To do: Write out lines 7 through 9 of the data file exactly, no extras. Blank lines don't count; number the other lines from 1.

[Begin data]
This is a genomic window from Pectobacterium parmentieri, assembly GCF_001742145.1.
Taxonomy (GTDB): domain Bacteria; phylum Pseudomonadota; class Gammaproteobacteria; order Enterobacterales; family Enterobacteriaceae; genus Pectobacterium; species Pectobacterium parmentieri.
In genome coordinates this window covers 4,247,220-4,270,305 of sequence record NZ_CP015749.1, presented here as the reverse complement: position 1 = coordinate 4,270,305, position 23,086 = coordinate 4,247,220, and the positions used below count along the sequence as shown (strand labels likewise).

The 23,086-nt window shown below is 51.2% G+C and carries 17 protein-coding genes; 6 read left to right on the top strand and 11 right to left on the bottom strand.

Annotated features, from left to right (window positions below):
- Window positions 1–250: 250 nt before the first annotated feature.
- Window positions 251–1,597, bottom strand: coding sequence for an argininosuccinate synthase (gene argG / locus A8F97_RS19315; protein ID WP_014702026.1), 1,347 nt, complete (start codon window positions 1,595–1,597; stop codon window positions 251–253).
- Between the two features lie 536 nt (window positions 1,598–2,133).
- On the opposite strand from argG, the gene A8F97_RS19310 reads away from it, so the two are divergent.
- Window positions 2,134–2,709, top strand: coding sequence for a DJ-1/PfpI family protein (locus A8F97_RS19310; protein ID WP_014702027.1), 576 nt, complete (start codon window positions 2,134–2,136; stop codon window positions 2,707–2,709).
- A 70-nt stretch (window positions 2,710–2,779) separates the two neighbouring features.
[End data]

- Window positions 251–1,597, bottom strand: coding sequence for an argininosuccinate synthase (gene argG / locus A8F97_RS19315; protein ID WP_014702026.1), 1,347 nt, complete (start codon window positions 1,595–1,597; stop codon window positions 251–253).
- Between the two features lie 536 nt (window positions 1,598–2,133).
- On the opposite strand from argG, the gene A8F97_RS19310 reads away from it, so the two are divergent.